The Rabbis teach us[13] that in every exile the Jews have experienced, the Divine Presence was with them. They bring various prooftexts which demonstrate that Hashem was with the Jews in the Egyptian[14] and Babylonian[15] exiles, and is with them in the current Roman exile[16]. We also learn that in the final redemption, Hashem will be with them[17]. However, this last point appears obvious. If He is with the Jewish people in their exiles, surely He will be with them when they are redeemed[18]. If He is with them in such a lowly state, surely He will be with them in their most elevated state! However, it’s the exact opposite. There’s more of a reason to say that Hashem is with us specifically in exile, as opposed to in our redemption. It’s a greater novelty to say that He will be with us even in redemption. Why is this so?

We are taught[19] that the Divine Presence rests with someone who is ill. There are two reasons for this[20]. The first is that anything that needs extra protection, receives more Divine supervision. We see this from the fact that Hashem protects the orphan, the widow[21], and the convert[22]. Therefore, someone sick, who has left their normal state of being, needs more protection. This protection comes directly from Hashem, resulting in the Divine Presence at their location. The second reason is because of the verse which says[23] that Hashem dwells with the lowly and downtrodden. This is Hashem’s mode of conduct. Therefore, the ill person who is in a lowly state of being, Hashem dwells specifically with them.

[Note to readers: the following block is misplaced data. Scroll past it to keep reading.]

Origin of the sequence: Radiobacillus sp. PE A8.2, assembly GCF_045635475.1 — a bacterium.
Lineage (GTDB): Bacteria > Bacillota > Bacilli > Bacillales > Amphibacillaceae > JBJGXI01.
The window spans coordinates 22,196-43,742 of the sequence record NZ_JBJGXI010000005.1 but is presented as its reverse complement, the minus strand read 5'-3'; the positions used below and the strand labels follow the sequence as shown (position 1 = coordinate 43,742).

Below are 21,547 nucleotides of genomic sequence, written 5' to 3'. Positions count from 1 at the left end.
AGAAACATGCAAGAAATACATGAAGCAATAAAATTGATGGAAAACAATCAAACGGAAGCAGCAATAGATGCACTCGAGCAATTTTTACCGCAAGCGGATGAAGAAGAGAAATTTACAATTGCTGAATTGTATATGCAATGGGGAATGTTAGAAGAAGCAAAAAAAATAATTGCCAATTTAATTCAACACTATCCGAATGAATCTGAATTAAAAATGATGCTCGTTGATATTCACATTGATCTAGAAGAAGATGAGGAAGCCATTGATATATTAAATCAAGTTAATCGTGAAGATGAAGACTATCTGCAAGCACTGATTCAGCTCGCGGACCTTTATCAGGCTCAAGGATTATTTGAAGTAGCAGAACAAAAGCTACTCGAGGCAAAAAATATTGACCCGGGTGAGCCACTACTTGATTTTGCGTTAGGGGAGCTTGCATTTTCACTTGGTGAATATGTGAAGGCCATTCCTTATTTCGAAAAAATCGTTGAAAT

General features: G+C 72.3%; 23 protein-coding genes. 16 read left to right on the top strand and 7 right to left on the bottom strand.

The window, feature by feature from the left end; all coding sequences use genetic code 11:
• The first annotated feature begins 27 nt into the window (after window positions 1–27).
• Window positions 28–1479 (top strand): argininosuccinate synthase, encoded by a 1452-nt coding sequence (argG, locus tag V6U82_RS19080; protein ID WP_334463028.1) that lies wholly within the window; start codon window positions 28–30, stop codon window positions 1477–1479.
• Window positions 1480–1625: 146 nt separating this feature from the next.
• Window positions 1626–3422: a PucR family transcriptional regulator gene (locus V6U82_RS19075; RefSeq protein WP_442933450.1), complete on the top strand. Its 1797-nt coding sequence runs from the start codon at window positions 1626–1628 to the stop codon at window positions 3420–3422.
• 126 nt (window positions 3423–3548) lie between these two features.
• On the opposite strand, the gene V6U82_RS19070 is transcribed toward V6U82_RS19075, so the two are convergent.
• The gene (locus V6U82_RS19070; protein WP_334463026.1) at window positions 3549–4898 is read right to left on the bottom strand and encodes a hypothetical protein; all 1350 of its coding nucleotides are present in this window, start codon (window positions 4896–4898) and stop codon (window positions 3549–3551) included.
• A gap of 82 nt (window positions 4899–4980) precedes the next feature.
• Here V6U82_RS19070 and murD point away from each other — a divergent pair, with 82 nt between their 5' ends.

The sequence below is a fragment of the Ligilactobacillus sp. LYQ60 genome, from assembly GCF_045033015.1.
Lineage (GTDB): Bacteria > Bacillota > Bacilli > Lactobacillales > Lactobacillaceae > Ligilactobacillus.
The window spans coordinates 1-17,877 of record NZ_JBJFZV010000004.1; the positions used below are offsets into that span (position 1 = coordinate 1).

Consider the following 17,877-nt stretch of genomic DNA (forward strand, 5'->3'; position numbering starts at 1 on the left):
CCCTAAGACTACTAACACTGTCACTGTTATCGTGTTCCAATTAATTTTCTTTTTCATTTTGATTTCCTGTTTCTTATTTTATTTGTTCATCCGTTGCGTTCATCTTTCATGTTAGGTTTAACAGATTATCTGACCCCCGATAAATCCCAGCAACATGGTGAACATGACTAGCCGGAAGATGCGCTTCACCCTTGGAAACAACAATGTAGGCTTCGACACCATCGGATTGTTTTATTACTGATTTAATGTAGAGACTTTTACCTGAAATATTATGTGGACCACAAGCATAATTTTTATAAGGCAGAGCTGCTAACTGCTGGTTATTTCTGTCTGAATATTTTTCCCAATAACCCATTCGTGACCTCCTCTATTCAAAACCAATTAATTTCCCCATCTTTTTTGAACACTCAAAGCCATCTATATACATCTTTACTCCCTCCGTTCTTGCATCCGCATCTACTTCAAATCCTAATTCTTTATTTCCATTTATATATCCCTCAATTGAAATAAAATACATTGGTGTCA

It is therefore fitting that due to these two reasons, Hashem would more likely be with the Jewish people while they are in exile. In exile, the Jews are like someone who is sick; they are outside their normal state of being. It is not natural for one nation to be under the dominion of another. Therefore, Hashem is with them in their exile. If this wasn’t so, how could the Jews have survived for so long, under such horrible subjugation and oppression? It must be that Hashem was by their side, protecting them from annihilation. Hashem also dwells with the lowly and downtrodden, which aptly describes the Jews in their exile.